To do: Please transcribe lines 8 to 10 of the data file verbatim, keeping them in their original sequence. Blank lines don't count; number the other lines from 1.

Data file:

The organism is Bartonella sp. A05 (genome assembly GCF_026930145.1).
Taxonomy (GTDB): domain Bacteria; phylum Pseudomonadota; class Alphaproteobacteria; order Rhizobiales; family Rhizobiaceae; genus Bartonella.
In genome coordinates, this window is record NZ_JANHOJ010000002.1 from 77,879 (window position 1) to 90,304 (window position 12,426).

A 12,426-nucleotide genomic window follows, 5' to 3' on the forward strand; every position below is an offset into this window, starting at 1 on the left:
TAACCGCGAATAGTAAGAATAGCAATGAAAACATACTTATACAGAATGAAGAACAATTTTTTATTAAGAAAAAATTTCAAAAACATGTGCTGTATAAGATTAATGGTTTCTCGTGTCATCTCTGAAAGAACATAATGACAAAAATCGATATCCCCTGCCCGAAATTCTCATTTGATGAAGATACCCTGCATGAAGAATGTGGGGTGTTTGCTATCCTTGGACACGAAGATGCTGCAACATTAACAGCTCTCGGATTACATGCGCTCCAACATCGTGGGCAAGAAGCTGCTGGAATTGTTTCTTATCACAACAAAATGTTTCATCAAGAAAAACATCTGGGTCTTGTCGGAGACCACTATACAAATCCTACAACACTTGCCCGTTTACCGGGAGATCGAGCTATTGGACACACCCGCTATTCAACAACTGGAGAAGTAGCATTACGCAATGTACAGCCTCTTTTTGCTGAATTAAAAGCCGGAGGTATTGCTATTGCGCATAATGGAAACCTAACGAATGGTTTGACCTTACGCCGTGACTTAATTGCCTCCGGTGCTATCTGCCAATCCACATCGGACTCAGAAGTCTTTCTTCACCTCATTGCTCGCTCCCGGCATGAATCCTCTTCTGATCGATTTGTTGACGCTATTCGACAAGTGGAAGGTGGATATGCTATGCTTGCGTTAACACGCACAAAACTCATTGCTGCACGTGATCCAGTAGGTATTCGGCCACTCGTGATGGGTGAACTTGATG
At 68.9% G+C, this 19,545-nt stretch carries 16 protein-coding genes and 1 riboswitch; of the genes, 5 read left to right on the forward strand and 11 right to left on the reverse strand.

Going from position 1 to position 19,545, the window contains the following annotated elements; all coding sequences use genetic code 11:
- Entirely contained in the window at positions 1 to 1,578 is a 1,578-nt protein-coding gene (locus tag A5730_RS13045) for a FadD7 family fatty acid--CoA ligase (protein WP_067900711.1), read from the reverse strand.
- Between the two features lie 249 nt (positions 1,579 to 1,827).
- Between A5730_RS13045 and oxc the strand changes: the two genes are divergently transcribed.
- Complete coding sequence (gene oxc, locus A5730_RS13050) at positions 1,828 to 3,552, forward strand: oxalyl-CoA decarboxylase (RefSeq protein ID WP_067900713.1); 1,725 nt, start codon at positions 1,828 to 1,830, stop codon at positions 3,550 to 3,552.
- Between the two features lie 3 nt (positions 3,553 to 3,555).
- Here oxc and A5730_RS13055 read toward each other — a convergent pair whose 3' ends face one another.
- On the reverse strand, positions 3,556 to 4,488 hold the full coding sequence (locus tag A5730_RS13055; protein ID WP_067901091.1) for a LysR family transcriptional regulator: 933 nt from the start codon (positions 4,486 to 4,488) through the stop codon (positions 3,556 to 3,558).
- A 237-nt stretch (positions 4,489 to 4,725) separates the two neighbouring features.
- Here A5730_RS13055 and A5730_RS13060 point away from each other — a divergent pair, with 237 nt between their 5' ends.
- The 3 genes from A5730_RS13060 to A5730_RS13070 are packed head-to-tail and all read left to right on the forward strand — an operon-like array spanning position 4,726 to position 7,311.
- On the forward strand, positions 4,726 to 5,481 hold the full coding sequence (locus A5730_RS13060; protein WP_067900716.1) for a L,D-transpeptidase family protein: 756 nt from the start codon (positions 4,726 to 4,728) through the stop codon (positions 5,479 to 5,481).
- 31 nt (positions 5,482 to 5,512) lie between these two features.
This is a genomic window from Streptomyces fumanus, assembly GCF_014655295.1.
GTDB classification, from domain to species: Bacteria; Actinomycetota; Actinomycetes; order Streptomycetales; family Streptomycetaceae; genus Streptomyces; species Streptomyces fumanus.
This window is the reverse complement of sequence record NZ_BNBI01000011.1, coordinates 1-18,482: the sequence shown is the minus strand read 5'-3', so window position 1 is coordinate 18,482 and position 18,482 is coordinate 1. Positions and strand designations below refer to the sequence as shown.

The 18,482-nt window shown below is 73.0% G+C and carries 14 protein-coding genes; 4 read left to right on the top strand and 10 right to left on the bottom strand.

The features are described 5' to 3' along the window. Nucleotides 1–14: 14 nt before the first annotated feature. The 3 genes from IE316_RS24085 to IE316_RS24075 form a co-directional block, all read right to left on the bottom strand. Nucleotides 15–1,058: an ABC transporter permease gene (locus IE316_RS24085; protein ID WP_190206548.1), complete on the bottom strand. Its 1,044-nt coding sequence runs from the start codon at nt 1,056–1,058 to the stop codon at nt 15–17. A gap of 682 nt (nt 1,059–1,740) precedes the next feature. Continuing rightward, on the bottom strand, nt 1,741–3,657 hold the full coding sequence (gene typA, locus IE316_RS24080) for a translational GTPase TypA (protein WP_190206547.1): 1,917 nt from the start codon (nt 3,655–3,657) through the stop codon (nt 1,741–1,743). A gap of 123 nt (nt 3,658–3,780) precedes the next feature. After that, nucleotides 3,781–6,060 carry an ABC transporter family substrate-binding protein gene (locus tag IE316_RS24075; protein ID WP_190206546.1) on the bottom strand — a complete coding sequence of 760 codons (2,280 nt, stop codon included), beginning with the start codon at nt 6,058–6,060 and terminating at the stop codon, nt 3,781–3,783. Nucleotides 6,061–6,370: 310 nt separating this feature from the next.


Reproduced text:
- Entirely contained in the window at positions 1 to 1,578 is a 1,578-nt protein-coding gene (locus tag A5730_RS13045) for a FadD7 family fatty acid--CoA ligase (protein WP_067900711.1), read from the reverse strand.
- Between the two features lie 249 nt (positions 1,579 to 1,827).
- Between A5730_RS13045 and oxc the strand changes: the two genes are divergently transcribed.